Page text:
PESHAWAR, Pakistan – A U.S. drone strike Friday killed Hakimullah Mehsud, the leader of the Pakistani Taliban, in a major blow to the group that came after the government said it had started peace talks with the insurgents, according to intelligence officials and militant commanders.
Mehsud, who was on U.S. most-wanted terrorist lists with a $5 million bounty, is believed to have been behind a deadly suicide attack at a CIA base in Afghanistan, a failed car bombing in New Yorks Times Square, and other brazen assaults in Pakistan that killed thousands of civilians and security forces.
The ruthless, 34-year-old commander who was closely allied with al-Qaida was widely reported to have been killed in 2010 – only to resurface later.
But a senior U.S. intelligence official said Friday the U.S. received confirmation that Mehsud had been killed. Two Pakistani intelligence officials also confirmed his death.
A third commander said the Taliban would likely choose Mehsuds successor today.
The groups deputy leader was killed in a drone strike in May, and one of Mehsuds top deputies was arrested in Afghanistan last month.
Mehsud was on the FBIs most-wanted terrorist list and has been near the top of the CIA Counterterrorism Centers most-wanted list for his role in the December 2009 suicide bombing that killed seven Americans – CIA officers and their security detail – at Forward Operating Base Chapman in Khost, Afghanistan.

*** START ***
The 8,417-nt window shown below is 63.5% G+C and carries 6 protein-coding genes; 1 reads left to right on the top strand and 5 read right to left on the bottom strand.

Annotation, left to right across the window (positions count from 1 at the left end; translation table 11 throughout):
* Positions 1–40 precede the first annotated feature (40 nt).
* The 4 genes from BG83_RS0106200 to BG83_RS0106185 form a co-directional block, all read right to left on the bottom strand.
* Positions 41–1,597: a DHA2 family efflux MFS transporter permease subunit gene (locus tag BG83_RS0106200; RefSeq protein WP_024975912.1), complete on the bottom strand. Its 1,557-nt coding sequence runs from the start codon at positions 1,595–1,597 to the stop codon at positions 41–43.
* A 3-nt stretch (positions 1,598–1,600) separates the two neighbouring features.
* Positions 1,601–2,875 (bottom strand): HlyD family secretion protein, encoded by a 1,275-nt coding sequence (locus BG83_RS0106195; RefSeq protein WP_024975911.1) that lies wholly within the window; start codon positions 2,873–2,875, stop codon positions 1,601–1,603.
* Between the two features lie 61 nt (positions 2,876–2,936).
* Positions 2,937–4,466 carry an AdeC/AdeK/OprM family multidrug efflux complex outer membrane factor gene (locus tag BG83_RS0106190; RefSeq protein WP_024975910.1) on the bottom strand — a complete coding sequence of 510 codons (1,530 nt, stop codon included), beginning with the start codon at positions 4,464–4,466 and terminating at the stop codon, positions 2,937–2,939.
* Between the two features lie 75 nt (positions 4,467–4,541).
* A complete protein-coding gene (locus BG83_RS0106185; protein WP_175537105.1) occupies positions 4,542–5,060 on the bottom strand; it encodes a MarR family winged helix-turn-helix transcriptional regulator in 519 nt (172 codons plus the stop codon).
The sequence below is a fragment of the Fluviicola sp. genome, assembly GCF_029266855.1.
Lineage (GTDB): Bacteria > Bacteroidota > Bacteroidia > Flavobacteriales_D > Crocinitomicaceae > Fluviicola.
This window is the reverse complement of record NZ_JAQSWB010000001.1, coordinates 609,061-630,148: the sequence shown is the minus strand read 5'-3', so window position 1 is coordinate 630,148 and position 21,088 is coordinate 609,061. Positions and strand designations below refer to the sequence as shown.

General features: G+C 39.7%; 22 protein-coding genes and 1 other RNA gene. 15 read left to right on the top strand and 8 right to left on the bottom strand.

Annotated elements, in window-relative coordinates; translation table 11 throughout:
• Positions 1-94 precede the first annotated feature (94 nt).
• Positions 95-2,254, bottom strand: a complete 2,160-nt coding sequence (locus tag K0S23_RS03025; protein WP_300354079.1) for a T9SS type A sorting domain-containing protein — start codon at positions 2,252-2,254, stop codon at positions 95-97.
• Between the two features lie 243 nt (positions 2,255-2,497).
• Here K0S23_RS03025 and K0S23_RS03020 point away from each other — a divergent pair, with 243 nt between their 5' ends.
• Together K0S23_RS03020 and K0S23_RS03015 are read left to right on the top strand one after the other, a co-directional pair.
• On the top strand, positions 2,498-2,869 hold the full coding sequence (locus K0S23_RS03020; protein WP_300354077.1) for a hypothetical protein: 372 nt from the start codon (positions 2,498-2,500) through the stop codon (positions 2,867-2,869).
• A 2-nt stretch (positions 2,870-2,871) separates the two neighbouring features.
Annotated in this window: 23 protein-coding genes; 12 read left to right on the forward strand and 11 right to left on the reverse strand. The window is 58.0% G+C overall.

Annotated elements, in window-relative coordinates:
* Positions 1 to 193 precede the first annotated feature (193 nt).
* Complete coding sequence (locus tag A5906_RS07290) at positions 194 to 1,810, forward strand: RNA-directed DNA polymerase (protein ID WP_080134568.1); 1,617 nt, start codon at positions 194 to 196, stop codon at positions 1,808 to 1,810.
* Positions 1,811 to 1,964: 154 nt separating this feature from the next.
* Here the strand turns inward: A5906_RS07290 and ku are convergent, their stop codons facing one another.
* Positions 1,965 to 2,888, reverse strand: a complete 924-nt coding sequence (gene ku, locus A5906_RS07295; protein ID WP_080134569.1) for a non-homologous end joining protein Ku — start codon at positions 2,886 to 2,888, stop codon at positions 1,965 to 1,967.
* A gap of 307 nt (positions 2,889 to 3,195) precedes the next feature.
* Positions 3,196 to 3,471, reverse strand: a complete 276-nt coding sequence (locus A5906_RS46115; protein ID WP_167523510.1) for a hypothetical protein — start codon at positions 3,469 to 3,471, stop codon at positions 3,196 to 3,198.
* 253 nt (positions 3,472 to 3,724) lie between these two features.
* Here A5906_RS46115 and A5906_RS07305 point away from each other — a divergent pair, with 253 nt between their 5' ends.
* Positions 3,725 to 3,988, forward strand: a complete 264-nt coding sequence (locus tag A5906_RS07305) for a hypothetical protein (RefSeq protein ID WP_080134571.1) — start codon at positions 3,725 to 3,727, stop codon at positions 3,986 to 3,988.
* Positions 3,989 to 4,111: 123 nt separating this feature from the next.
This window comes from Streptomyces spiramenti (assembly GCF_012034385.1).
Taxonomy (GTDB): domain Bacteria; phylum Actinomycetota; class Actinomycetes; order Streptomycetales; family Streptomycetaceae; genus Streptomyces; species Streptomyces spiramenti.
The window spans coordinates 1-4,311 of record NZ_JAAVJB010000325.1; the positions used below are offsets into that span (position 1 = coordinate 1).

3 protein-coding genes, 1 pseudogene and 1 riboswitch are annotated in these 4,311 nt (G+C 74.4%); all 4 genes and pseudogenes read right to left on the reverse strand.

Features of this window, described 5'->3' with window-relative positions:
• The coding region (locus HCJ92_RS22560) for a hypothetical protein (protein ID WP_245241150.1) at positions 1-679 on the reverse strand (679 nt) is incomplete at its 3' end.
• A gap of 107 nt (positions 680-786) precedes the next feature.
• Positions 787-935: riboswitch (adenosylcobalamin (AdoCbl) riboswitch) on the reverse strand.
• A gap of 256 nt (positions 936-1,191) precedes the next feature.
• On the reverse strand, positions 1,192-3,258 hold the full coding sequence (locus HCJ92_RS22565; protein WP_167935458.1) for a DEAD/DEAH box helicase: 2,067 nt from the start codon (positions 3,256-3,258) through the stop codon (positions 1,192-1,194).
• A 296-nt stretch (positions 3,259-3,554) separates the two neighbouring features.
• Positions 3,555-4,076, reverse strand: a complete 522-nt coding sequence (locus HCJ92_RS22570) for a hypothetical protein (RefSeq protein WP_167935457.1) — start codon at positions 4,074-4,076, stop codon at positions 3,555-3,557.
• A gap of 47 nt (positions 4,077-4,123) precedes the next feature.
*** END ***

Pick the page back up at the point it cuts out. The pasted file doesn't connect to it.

After taking over as the Pakistani Talibans leader, he tried to internationalize the groups focus. He increased coordination with al-Qaida and Pakistani militants, such as Lashkar-e-Jhangvi, and funded the groups many attacks by raising money through extortion, kidnapping and bank robbery.
The Pakistani government has been trying to cut a peace deal with the militants to end years of fighting in northwestern Pakistan. During a visit Thursday to London, Pakistani Prime Minister Nawaz Sharif said talks with the Pakistani Taliban had started, though he gave no other details.
Sharif met with President Barack Obama in Washington on Oct. 23 and pressed him to end the drone strikes. The U.S. has shown no sign that it intends to stop using what it considers a vital tool to fight al-Qaida and the Taliban.
The attacks are extremely unpopular in Pakistan, where many people view them as an infringement on Pakistani sovereignty and say too many innocent civilians are killed in the process.
Pakistani officials regularly criticize the strikes in public, although the government is known to have secretly supported at least some of the attacks.